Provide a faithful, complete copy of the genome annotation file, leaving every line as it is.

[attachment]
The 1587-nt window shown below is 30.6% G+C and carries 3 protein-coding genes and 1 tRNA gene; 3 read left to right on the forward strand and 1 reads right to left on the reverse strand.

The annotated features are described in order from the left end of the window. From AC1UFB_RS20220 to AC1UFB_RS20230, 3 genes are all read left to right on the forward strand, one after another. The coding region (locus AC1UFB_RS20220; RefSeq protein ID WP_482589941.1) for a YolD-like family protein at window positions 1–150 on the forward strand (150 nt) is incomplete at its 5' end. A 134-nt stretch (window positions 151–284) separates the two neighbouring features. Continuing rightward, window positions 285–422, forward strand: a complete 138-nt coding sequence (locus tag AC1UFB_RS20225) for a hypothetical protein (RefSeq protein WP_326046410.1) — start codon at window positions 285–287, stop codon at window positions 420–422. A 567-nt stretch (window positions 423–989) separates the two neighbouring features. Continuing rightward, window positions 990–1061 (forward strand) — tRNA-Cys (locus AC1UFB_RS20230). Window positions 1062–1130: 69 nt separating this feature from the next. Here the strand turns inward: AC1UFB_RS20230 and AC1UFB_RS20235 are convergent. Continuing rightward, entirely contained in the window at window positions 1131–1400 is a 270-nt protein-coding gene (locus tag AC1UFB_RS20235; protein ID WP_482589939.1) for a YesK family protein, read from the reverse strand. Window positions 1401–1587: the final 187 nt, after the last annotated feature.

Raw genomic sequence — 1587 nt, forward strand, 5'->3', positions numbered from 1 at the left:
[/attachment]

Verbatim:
The 1587-nt window shown below is 30.6% G+C and carries 3 protein-coding genes and 1 tRNA gene; 3 read left to right on the forward strand and 1 reads right to left on the reverse strand.

The annotated features are described in order from the left end of the window. From AC1UFB_RS20220 to AC1UFB_RS20230, 3 genes are all read left to right on the forward strand, one after another. The coding region (locus AC1UFB_RS20220; RefSeq protein ID WP_482589941.1) for a YolD-like family protein at window positions 1–150 on the forward strand (150 nt) is incomplete at its 5' end. A 134-nt stretch (window positions 151–284) separates the two neighbouring features. Continuing rightward, window positions 285–422, forward strand: a complete 138-nt coding sequence (locus tag AC1UFB_RS20225) for a hypothetical protein (RefSeq protein WP_326046410.1) — start codon at window positions 285–287, stop codon at window positions 420–422. A 567-nt stretch (window positions 423–989) separates the two neighbouring features. Continuing rightward, window positions 990–1061 (forward strand) — tRNA-Cys (locus AC1UFB_RS20230). Window positions 1062–1130: 69 nt separating this feature from the next. Here the strand turns inward: AC1UFB_RS20230 and AC1UFB_RS20235 are convergent. Continuing rightward, entirely contained in the window at window positions 1131–1400 is a 270-nt protein-coding gene (locus tag AC1UFB_RS20235; protein ID WP_482589939.1) for a YesK family protein, read from the reverse strand. Window positions 1401–1587: the final 187 nt, after the last annotated feature.

Raw genomic sequence — 1587 nt, forward strand, 5'->3', positions numbered from 1 at the left: